When a player acts, coming off the pitch, the way Ryan Jack did last night in Portugal there are issues behind the scenes.
That sort of outburst does not come out of nowhere.
If a dressing room is a happy and unified place and the footballers in it are behind the coaches and the work they are doing then you don’t get a reaction like that.
That was not a response from a player frustrated at coming off.
He had already been booked, so the decision was perfectly easy to understand.
His anger was not about being subbed, but about what he perceived to be the decisions behind the substitution … it is a mark of contempt for the reasons and the thinking behind it.
And that spells trouble – big trouble – for the Ibrox management team.
There are deep, deep divisions at every level at Ibrox right now. From the boardroom down, the whole club is riven with in-fighting and bitchery. We have long suspected that these divisions extend to the dressing room. Last night we saw the first proof of it.
There are other proofs.
The Ramsey situation is one that most of their fans find bizarre. He admits that the player was fit last night but that he didn’t even bring him off the bench, and this concerns a lot of people there. There is the situation with the Manchester Utd wonderkid who has barely had a look-in.
Who signed these guys? Not the manager.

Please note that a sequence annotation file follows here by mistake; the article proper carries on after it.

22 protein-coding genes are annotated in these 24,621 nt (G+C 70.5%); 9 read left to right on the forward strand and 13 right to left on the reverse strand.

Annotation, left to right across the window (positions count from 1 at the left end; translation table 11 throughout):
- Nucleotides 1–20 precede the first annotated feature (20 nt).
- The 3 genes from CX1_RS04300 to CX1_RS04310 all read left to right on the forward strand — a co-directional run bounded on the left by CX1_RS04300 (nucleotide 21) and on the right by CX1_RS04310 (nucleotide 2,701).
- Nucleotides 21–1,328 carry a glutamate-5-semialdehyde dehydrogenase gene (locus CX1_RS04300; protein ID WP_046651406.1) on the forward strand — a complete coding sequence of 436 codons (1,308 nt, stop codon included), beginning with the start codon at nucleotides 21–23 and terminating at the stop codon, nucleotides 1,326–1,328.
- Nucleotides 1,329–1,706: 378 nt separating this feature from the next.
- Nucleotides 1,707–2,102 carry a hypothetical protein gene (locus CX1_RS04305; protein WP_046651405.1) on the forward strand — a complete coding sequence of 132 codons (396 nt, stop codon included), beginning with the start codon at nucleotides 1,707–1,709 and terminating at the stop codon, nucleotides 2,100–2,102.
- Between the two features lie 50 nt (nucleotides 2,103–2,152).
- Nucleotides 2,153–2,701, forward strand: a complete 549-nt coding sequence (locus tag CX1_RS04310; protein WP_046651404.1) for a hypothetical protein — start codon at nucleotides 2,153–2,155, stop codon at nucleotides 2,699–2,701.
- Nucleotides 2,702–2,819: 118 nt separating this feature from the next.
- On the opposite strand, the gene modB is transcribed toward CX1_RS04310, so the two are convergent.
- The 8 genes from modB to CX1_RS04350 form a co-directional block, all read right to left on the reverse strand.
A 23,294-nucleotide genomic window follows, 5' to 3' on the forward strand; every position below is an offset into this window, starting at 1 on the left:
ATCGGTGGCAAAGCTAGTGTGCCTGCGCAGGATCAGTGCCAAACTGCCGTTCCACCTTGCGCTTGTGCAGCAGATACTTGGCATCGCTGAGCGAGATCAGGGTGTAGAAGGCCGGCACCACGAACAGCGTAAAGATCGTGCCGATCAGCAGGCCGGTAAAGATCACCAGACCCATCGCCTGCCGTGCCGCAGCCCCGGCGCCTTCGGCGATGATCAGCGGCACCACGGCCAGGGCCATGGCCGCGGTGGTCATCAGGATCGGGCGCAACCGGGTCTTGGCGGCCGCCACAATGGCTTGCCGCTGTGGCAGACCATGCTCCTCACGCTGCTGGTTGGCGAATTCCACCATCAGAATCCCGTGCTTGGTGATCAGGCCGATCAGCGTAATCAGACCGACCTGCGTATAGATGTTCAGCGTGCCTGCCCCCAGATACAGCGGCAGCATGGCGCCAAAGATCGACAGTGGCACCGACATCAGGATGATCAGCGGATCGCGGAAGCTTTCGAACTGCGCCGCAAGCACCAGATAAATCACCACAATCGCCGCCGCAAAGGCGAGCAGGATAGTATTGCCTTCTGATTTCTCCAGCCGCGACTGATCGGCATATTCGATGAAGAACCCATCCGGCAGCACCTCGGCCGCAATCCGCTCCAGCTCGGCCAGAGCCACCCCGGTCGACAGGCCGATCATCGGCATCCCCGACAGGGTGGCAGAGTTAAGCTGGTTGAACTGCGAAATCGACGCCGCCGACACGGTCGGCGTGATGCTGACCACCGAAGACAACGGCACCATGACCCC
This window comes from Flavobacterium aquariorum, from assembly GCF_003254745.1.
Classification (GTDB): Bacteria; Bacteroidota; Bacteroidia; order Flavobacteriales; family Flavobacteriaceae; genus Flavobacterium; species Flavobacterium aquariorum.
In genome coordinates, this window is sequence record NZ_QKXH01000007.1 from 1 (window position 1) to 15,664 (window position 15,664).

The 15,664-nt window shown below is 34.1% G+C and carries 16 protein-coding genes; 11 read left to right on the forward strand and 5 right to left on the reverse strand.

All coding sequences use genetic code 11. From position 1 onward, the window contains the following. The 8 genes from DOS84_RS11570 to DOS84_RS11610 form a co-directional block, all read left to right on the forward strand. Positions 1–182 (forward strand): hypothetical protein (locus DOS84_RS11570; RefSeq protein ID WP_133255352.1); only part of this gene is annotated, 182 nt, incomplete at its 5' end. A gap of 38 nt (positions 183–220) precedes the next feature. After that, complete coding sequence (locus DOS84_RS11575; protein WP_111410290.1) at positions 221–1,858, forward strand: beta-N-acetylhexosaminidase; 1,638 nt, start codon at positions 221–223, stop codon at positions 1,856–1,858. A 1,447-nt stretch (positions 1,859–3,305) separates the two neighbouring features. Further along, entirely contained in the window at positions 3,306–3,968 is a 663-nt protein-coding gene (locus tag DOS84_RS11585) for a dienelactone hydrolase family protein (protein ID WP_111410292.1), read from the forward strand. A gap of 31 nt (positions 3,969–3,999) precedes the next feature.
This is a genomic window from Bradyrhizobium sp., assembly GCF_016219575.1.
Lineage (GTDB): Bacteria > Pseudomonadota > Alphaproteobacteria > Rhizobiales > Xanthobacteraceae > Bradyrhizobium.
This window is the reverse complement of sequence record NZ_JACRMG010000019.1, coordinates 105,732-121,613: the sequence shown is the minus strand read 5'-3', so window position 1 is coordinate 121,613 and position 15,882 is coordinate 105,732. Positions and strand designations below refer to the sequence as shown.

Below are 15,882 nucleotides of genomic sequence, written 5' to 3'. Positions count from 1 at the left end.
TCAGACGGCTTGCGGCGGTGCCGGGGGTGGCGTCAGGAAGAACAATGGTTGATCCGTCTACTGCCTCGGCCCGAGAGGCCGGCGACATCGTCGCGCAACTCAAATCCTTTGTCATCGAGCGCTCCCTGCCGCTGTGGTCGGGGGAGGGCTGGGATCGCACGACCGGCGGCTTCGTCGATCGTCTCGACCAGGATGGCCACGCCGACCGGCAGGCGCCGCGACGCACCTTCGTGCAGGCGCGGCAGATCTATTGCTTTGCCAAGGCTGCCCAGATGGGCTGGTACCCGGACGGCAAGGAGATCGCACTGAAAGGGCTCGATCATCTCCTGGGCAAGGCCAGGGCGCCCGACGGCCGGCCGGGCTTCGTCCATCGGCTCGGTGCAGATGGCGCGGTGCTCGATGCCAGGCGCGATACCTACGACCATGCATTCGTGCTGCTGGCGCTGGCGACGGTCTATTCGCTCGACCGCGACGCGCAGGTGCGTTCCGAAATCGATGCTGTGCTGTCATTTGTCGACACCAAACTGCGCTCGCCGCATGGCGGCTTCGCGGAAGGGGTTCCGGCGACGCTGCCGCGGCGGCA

And the dressing room knows it.
This is one of the reasons why managers should not have players imposed on them by those in the power structure above them. It is undermining. Van Bronckhorst does not command authority at Ibrox, and in some ways you can see why.
I’ve watched this guy closely and he does not have any of the presence of Gerrard far less a man like Ange, who has the charisma to dominate any room.
No matter what gushing Ibrox fan-boys like Keevins thinks, Van Bronckhorst does not cut an impressive figure.
He might have an impressive CV but you don’t get any sense of that when you see him getting interviewed. He has all the presence and personality of a wet mop poking out of the bucket, and that is what the dressing room gets every time he walks into it.
There are a lot of players over there who checked out whilst Gerrard was there.
Others, who signed to play him for him, have checked out since he left.
Van Bronckhorst is in charge of a team which was built by someone else and which doesn’t owe him the least allegiance.
Even if there were players in it willing to back him and give him some benefit of the doubt the results don’t suggest that he has answers to the questions being asked of him, and that too rocks the confidence of the players.
And it has probably been building up behind the scenes for ages.
Last night was the first serious public explosion.
But I don’t expect it to be the last.